Center for Biological Diversity Facts About Single-use Plastic Bags:

Americans use 100 billion plastic bags a year, which require 12 million barrels of oil to manufacture.

Manufacturing 14 plastic bags requires the equivalent of the gas needed to drive one mile.

Plastic bags are used for an average of 12 minutes.

The average American family takes home almost 1,500 plastic shopping bags a year.

According to Waste Management, only 1 percent of plastic bags are returned for recycling . That means that the average family only recycles 15 bags a year; the rest end up in landfills or as litter.When Ms. Simon’s and Mr. Miller’s legislation first appeared I contacted all of the local grocery chain headquarters to inquire about their recycling of plastic bags. Only one chain regularly recycles the bags. However, the production of plastics produces both ethylene and methane which are powerful greenhouse gases.

It takes 500 (or more) years for a plastic bag to degrade in a landfill. Unfortunately the bags don’t breakdown completely but instead photo-degrade, becoming micro plastics that absorb toxins and continue to pollute the environment.”

Rick Hamilton, Cleveland city resident

It’s not too late to add your voice in support of the plastic bag ban. Sierra Club endorsed council woman Sunny Simon, the sponsor of the bag bill. Call her at 216-698-2035 and the bill’s co-sponsor, Dale Miller, at 216-698-2011. Or contact your representative. A map of council districts can be found here.Click on your district to find contact information for your representative.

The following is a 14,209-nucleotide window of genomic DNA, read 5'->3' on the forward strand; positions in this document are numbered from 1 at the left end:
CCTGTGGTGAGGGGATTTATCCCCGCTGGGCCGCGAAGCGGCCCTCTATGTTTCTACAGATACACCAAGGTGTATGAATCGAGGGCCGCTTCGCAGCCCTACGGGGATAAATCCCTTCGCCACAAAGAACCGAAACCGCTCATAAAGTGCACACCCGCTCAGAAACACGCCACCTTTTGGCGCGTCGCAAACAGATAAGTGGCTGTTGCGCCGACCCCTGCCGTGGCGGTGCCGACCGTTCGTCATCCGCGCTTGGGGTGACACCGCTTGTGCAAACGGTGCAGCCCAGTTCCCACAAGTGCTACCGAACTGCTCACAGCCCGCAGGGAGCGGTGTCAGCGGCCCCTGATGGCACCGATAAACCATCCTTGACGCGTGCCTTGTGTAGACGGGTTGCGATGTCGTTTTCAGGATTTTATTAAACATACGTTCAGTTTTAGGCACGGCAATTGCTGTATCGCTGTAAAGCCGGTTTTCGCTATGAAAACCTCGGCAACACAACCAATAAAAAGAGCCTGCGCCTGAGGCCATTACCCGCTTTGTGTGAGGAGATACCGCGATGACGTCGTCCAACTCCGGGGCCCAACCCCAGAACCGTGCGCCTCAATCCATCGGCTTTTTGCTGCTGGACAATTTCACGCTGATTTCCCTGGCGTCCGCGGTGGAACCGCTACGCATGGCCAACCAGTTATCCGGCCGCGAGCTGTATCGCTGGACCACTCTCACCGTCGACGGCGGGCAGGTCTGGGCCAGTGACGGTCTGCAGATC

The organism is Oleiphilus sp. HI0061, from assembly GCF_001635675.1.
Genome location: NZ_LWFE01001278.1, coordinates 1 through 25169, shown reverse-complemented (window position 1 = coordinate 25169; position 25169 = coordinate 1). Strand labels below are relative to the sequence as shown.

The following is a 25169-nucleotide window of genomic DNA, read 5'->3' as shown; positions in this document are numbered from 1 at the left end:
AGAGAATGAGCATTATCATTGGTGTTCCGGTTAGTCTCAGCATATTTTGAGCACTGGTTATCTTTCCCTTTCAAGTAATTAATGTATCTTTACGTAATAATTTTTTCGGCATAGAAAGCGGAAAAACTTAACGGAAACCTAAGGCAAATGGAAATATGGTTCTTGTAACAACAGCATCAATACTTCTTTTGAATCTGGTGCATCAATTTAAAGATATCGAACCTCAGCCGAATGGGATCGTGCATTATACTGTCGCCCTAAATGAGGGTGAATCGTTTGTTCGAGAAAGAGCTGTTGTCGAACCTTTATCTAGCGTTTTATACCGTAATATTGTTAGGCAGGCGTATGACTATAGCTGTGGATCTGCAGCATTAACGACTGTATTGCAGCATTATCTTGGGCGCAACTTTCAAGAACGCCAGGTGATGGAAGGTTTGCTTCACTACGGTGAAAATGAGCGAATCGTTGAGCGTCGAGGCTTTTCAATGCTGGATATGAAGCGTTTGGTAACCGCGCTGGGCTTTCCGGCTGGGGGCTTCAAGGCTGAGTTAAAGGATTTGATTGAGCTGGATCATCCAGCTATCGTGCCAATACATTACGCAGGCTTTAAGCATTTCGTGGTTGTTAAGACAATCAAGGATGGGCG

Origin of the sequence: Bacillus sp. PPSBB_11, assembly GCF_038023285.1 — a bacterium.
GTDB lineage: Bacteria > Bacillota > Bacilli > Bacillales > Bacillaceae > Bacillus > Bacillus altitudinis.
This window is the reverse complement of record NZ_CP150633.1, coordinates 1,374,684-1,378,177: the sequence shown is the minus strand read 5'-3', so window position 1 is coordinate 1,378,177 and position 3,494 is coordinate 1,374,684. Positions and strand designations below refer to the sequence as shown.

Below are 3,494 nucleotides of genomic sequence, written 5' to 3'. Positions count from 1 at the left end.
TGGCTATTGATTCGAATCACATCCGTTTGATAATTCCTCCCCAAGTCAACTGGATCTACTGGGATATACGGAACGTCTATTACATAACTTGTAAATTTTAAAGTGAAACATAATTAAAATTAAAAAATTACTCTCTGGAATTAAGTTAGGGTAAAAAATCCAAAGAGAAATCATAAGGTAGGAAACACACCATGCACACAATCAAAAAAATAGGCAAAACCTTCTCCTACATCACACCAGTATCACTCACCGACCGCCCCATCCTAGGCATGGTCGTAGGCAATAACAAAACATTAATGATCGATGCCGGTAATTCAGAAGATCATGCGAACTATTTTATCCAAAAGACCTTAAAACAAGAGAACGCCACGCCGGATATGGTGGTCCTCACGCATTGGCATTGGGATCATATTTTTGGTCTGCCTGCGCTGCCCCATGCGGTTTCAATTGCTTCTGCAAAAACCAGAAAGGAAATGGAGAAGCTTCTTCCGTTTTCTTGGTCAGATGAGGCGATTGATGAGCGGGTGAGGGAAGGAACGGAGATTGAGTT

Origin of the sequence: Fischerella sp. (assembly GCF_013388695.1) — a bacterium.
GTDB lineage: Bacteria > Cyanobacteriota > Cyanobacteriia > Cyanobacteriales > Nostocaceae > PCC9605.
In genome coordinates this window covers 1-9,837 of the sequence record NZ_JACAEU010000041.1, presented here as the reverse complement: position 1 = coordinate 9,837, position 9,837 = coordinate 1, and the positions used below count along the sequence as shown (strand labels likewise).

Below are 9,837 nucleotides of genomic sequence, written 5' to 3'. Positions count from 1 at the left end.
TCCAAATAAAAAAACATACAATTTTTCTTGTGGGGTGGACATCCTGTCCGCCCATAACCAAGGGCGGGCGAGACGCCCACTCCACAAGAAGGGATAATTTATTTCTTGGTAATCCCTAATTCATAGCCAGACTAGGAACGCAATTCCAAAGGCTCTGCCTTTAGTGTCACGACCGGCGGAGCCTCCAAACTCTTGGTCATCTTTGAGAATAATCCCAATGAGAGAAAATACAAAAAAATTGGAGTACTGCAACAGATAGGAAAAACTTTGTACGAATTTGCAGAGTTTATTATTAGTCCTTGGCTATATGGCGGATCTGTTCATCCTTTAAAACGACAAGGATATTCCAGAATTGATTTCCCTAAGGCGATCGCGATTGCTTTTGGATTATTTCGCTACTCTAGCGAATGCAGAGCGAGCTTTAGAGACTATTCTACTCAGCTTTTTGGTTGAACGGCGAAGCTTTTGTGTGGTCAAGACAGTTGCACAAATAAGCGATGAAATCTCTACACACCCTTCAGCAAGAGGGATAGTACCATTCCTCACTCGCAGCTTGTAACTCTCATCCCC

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Upcoming Events

NEO Sierra Club X-Com and Conservation meeting – Monday, May 6, 2019, 7:00pm at the Brooklyn branch of the Cuyahoga County Library, 4480 Ridge Rd, Cleveland, OH 44144.

Green New Deal Town Hall – May 9, 2018, 6 pm – 8 pm, Lakewood Main Library, 15425 Detroit Ave,Lakewood. The first hour will be a presentation from the Sunrise Movement. The second hour will begin with speakers followed by open discussion. Sponsored by Sunrise, West Shore FACT, and Cuyahoga County Progressive Caucus. Information at https://actionnetwork.org/events/lakewoodgreen-new-deal-town-hall/.

Conservation Conversions: Linda Butler’s Photographs, “Lake Erie on the Edge” – Thursday,May 16, 2019, 6:30 pm – 8:30 pm, West Wood Nature Center, 9465 Kinsman Road, Novelty 44072. Noted photographer, Linda Butler will present and discuss her work on Lake Erie’s beauty and challenges. Free and open to the public. Light Refreshments. Sponsored by Protect Geauga Parks .https://www.facebook.com/events/1516461065152007/?ti=icl.

Tree Hugging 101: Better Tree Planting – Saturday, May 18, 2019, 9:30 am – Noon, TriC, Eastern Campus, Cleveland 44122. Learn how to plant a tree correctly. Free native trees given to participants. https://www.facebook.com/events/1355142117969921/?ti=icl.

Rain Garden Workshop – Tuesday, May 28, 2019, 6:00 PM to 7:30 PM, Parma-Snow Branch of Cuyahoga County Public Library, 2121 Snow Rd, Parma 44134. Sponsored by West Creek Conservancy

April 2019 Newsletter